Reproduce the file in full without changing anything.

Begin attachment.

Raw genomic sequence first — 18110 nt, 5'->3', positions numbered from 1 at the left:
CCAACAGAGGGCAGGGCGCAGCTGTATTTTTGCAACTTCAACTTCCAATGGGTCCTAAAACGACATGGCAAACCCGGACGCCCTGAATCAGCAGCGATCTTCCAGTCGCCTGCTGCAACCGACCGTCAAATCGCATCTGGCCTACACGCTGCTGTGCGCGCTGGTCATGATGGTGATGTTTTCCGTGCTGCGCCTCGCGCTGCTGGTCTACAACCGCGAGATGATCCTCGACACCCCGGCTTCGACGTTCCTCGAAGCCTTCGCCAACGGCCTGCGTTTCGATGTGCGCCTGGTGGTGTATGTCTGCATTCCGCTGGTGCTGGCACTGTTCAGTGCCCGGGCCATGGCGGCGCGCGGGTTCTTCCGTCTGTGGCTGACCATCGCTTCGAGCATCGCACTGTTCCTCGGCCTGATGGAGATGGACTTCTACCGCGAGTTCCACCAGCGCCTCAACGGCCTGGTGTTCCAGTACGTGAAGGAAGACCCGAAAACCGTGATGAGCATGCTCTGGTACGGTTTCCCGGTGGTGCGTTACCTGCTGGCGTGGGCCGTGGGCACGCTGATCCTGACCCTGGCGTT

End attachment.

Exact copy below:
Raw genomic sequence first — 18110 nt, 5'->3', positions numbered from 1 at the left:
CCAACAGAGGGCAGGGCGCAGCTGTATTTTTGCAACTTCAACTTCCAATGGGTCCTAAAACGACATGGCAAACCCGGACGCCCTGAATCAGCAGCGATCTTCCAGTCGCCTGCTGCAACCGACCGTCAAATCGCATCTGGCCTACACGCTGCTGTGCGCGCTGGTCATGATGGTGATGTTTTCCGTGCTGCGCCTCGCGCTGCTGGTCTACAACCGCGAGATGATCCTCGACACCCCGGCTTCGACGTTCCTCGAAGCCTTCGCCAACGGCCTGCGTTTCGATGTGCGCCTGGTGGTGTATGTCTGCATTCCGCTGGTGCTGGCACTGTTCAGTGCCCGGGCCATGGCGGCGCGCGGGTTCTTCCGTCTGTGGCTGACCATCGCTTCGAGCATCGCACTGTTCCTCGGCCTGATGGAGATGGACTTCTACCGCGAGTTCCACCAGCGCCTCAACGGCCTGGTGTTCCAGTACGTGAAGGAAGACCCGAAAACCGTGATGAGCATGCTCTGGTACGGTTTCCCGGTGGTGCGTTACCTGCTGGCGTGGGCCGTGGGCACGCTGATCCTGACCCTGGCGTT